It is also worth noting that the Chief Military Prosecutor’s Office of Russia officially acknowledged the murder of Polish prisoners of war in Katyn forest by the NKVD. In its formal letter, the Office reported, “Early in May 1940, the materials on the murder cases were submitted to a special troika, an extrajudicial body, that studied the cases of 14542 Polish citizens (10710 in the Russian Soviet Federative Socialist Republic and 3832 in the Ukrainian Soviet Socialist Republic), found them guilty of crimes against state and sentenced them to be shot. The investigation reliably confirmed the deaths of 1803 Polish PoWs as a result of that troika judgment, 22 of them identified.”
The total number of victims, 1803, is a sum of 1380 bodies exhumed by Dr. Burdenko’s commission in Kozyi Gory in 1944, 13 bodies at the same place in 1991, 243 bodies in Mednoye near Kalinin (Tver) and 167 bodies in Pyatikhatki near Kharkov in 1991. This means that the military prosecutor’s office recognized only Soviet and Soviet-Polish exhumations, ignoring the Polish (partial) exhumations that discovered several thousand remains in Mednoye (2115 victims) and Pyatikhatki (2145 victims). Nevertheless, the truth is that the Chief Military Prosecutor’s Office recognized all bodies unearthed by the Soviet commission in 1944 as NKVD victims.
Vladislav Shved, unable to explain the evidence of the NKVD guilt, uses the well-known trick of all history deniers. He weaves a web of minor and non-essential facts to get the reader captured, distorting the truth all on the way.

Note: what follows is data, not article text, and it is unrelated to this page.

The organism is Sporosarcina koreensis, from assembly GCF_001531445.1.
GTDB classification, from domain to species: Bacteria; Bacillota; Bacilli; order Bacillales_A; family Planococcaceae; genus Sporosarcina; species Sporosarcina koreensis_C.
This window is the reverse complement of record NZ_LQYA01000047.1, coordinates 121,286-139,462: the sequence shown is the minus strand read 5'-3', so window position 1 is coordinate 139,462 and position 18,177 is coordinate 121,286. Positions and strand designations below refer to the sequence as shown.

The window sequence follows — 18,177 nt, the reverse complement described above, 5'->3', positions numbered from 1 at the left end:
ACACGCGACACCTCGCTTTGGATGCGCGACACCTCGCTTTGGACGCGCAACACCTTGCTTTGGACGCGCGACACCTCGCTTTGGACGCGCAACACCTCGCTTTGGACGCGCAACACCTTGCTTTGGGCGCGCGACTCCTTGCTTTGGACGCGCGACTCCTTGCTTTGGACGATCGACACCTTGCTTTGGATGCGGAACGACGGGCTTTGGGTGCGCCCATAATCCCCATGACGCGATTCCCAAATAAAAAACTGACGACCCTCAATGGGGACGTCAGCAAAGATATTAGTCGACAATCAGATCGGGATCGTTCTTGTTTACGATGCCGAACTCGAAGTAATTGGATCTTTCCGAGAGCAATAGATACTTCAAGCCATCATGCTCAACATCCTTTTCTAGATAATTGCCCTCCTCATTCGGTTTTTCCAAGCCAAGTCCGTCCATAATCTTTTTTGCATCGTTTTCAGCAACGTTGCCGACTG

For example, he points out the discrepancy between the number of identified victims in German and Polish sources, coming to the conclusion that “Poles had to cross the names of 179 Polish officers, exhumed and identified in Kozyi Gory, from their lists since they turned out to be alive.” However, after the verification of the names from the German list, it turned out that only 41 names from it have no cross-reference with the NKVD instructions regarding the transfer of Polish PoWs from Kozelsk camp under the supervision of the Smolensk NKVD directorate (“Ubity v Katyni”, 2015, p. 74-77).
Shved says that the evidence of Katyn shootings were their correspondence, IDs, military decorations, and other personal belongings. However, PoWs in camps were allowed to have “letters, photographs of the family, medical certificates, etc.”
The few surviving PoWs recalled that, before they were transferred, the camp administration had spread the message that they were sending them home, to Poland. This did have an effect. The report of the NKVD Boarder Guard – on the sentiments among the PoWs transferred from Starobelsk, Kozelsk and Ostashkov camps – tells us that “the overwhelming majority of imprisoned officers are sure that they are going home.” Before they were delivered to the execution site, nothing was to raise doubts in them. It would be strange if they didn’t get their IDs back. This would ruin all the secrecy.